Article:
ARS allows for the springs and dampers to be set for a comfortable ride, with the system’s hydraulically operated antiroll bars front and rear stabilizing things when needed.
Standard tires are 245/45R-18 V-rated run-flat all-seasons mounted on cast-alloy wheels. A sport package option adds W-rated run-flat performance tires, 245/40R-19s in front with 275/35R-19s in the back, along with special alloy wheels. Ventilated disc brakes all around with 13.7-inch rotors in front, 13.6 in back, plus ABS and dynamic brake control are standard. So is the eighth-generation dynamic stability control.
Adaptive headlights, swiveling in concert with the car’s steering angle, yaw rate and speed, are options, as is a head-up display for speed, navigation instructions and information about the car’s system controls. A standard eight-speaker audio system uses the car’s sills to improve the bass resonance; a 13-speaker system is optional.
The 2+2 seating allows ample legroom for the front-seat passengers while the rear-seat legroom is not quite so generous.
Behind the standard BMW three-spoke steering wheel is the instrument cluster with large round gauges—white-on-black—for the tach and speedometer, with smaller insets for fuel and oil pressure gauges. Between the round dials is a digital readout for the active cruise control, gear selection and odometers.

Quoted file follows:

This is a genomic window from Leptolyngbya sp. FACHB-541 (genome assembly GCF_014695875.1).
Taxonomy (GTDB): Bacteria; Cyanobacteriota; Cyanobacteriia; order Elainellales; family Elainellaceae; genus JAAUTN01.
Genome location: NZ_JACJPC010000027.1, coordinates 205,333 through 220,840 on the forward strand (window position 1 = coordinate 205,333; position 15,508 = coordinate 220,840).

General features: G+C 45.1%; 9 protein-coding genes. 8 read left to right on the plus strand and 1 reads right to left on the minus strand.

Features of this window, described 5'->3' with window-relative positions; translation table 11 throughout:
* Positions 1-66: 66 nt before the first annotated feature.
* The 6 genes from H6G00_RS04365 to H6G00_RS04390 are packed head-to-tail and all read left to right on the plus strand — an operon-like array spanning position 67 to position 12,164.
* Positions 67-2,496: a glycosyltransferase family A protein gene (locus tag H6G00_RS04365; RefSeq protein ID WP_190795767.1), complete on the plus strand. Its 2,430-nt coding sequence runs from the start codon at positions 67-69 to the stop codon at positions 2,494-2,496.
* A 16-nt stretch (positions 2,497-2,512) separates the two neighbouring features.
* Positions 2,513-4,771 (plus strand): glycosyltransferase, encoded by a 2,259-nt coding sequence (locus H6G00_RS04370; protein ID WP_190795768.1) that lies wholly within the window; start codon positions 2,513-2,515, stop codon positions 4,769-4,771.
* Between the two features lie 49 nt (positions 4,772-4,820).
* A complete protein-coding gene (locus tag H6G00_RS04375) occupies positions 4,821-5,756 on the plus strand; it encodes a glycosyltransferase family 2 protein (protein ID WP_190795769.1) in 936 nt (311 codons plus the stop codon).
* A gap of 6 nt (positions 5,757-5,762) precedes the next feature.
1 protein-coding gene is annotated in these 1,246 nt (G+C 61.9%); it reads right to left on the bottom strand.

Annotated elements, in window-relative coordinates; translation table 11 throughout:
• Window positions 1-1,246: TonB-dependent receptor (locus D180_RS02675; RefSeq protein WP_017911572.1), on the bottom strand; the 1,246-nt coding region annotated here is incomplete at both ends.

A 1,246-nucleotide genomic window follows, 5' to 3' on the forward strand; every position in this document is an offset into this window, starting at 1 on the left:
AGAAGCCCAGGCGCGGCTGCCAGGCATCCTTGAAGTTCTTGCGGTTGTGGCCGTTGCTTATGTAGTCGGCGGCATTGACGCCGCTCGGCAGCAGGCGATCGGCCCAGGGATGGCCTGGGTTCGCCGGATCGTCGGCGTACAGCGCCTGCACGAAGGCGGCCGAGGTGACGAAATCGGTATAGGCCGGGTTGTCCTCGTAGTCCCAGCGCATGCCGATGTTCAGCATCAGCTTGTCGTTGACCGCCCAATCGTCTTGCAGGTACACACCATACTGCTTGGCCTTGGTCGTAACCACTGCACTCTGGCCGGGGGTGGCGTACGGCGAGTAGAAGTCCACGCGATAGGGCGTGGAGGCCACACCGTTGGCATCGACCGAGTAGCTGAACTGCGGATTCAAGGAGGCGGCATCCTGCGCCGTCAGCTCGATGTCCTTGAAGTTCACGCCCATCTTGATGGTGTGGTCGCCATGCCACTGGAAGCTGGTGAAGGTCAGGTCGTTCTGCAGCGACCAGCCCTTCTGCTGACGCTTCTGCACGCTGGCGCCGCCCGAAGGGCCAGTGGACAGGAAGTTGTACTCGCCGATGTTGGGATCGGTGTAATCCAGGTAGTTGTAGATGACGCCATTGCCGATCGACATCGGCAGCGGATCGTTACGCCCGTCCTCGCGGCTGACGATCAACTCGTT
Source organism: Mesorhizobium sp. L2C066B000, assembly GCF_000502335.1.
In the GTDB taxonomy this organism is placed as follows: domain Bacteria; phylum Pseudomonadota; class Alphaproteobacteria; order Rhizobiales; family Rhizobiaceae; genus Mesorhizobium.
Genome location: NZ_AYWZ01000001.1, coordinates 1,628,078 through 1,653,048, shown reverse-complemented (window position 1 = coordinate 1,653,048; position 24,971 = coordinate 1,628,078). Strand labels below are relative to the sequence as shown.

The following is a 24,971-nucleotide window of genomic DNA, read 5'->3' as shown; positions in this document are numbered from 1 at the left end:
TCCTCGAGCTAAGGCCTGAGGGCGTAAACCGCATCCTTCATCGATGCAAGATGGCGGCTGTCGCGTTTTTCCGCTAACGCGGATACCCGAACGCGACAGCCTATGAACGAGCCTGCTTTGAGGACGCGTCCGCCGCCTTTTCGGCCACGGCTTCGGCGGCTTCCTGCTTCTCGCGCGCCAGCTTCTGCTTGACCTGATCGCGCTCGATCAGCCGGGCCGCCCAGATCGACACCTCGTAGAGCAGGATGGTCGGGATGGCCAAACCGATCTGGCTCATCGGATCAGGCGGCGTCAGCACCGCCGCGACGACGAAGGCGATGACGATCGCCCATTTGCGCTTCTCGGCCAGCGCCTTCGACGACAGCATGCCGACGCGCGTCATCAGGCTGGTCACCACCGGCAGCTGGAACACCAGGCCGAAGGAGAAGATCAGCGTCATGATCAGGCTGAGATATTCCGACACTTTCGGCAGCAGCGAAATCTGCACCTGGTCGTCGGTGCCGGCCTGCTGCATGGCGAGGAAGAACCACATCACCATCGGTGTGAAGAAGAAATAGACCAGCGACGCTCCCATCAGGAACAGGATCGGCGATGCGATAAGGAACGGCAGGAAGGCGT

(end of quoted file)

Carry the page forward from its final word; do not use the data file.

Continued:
The center stack is topped with the infamous iDrive screen, in full living color. The iDrive selector is on the center console between the front seats, and if you, like many others, think iDrive should go away, well, forget it.
“Yes, iDrive is here to stay,” said BMW chairman Helmut Panke. “People need to get used to this technology. And when they’re instructed on its use, they learn to like it. Actually, I don’t think we’ve done a very good job in instructing our customers how to use this,” he added. “Not from the company and not from the dealerships.”
This second-generation iDrive features an escape button of sorts. If you get too deep into the layers of the system and can’t figure your way back out, there is a menu button next to the iDrive control. Pushing it gets you back to the beginning.
“People told us they wanted this,” Panke said. “Then they can start over.” We found the menu button to be a nice addition, but still find iDrive too cumbersome. Maybe once you own the vehicle and use the system daily you will get comfortable with it, but we didn’t have any teenagers along to help sort it all out, so we mainly just left it alone.
But we would still want this car in our garage, iDrive or not. The 6 looks good in a subtle, yet aggressive way, and it drives even better than it looks. The cabin is comfortable and quiet (we noticed only a hint of wind noise creeping into the cabin as we approached triple-digit speeds), and features like ARS and active steering make the car exceedingly easy to drive at speed.
The 6 Series will be priced close to a base 7, with the convertible costing a bit more. And we can start dreaming about the M version, which shouldn’t be too far down the road.
Muy rapido indeed.
2004 BMW 645Ci
# ON SALE: March
# BASE PRICE: $70,000 (est.)
# POWERTRAIN: 4.4-liter, 325-hp, 330-lb-ft V8; rwd, six-speed manual
# CURB WEIGHT: 3781 pounds
# 0-60 MPH: 5.5 seconds (mfr.)